4 February 2016
Continuing delays for Hinkley C in Somerset mean further delays for EDF’s Stage 2 consultation on Sizewell C on the Suffolk coast. This is expected to include long-awaited detailed modelling of the huge volume of construction traffic expected to pour through local communities. A formal start date for the consultation might be announced soon if Hinkley C finally gets the go-ahead at an annual meeting of the EDF board on February 16.
EDF’s First Stage Consultation included some initial estimates of construction traffic, and the numbers are staggering: up to 600 movements of heavy goods vehicles and 300 light goods vehicles every day for the 9-10 years of construction work. All of this traffic is expected to negotiate the B1122, a narrow rural road running from the A12 at Yoxford through the villages of Middleton Moor and Theberton.
A recent convoy of large low loaders delivering electrical equipment to Sizewell B provided a foretaste of the chaos likely to ensue if construction at the Sizewell C site gets under way. The B1122 is wholly unsuitable for the projected traffic load and the impact on local communities and the environment will be enormous.
Suffolk County Council has commissioned transport consultants to come up with proposals to mitigate the worst effects of construction traffic. One idea includes a roundabout at the junction of the A12 and B1122 and short bypasses on the B1122 to take traffic around Middleton Moor and Theberton. This scheme would cost in the region of £21 million.
Another proposal is for a completely new road (known as “D2”) leaving the A12 south of Saxmundham, part of which would follow the existing B1066. This scheme would cost an eye-watering £54 million. Either scheme would take up to two years to build.
Yet these road schemes will create just as many problems as they hope to solve. The consultants’ report predicts a large deterioration in air quality. Noise levels would be so high that acoustic barriers would need to be built. For the D2 route in particular, the destruction of local habitat would be beyond any mitigation measures.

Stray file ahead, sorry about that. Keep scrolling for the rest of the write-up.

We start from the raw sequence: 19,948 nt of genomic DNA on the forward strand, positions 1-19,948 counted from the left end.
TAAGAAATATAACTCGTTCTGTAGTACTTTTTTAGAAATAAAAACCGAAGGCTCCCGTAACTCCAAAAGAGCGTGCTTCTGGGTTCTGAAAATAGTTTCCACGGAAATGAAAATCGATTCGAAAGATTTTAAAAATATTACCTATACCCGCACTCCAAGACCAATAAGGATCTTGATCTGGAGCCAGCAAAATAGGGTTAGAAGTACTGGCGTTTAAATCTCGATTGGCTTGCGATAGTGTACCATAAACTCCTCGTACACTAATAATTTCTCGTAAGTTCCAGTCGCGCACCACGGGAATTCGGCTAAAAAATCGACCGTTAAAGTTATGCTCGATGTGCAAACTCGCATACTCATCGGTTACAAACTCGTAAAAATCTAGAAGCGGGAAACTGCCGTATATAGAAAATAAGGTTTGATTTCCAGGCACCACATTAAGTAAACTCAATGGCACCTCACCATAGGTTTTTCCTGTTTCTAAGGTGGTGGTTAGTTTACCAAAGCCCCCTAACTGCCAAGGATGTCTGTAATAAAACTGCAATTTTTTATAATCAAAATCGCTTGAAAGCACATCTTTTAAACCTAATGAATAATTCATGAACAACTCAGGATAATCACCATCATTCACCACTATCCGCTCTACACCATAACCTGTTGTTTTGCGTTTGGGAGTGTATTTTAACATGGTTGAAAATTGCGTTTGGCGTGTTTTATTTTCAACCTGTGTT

New access roads to Sizewell should not be built because Sizewell C should not be built. Suffolk Coastal Green Party remains strongly opposed to further development of nuclear power at Sizewell. Nuclear power should have no place in a county that likes to style itself as “Green Suffolk”.
Suffolk Coastal Greens support a transfer of investment to zero-carbon renewable energy, putting locally-owned clean energy generation and supply at the heart of our energy system, and breaking the dominance of the Big Six energy suppliers. The off-shore North Sea wind farms of Greater Gabbard, Galloper and the recently announced Hornsea Project One show how wind energy can generate electricity at a fraction of the cost of Hinkley or Sizewell.
The Green Party of England and Wales wants to see nuclear power phased out in the UK. Only the Green Party is committed to securing the country’s economic, employment and energy security by focussing on home-grown renewables, smart distribution grids and reductions in demand.
See also: Our roads aren't up to Sizewell plan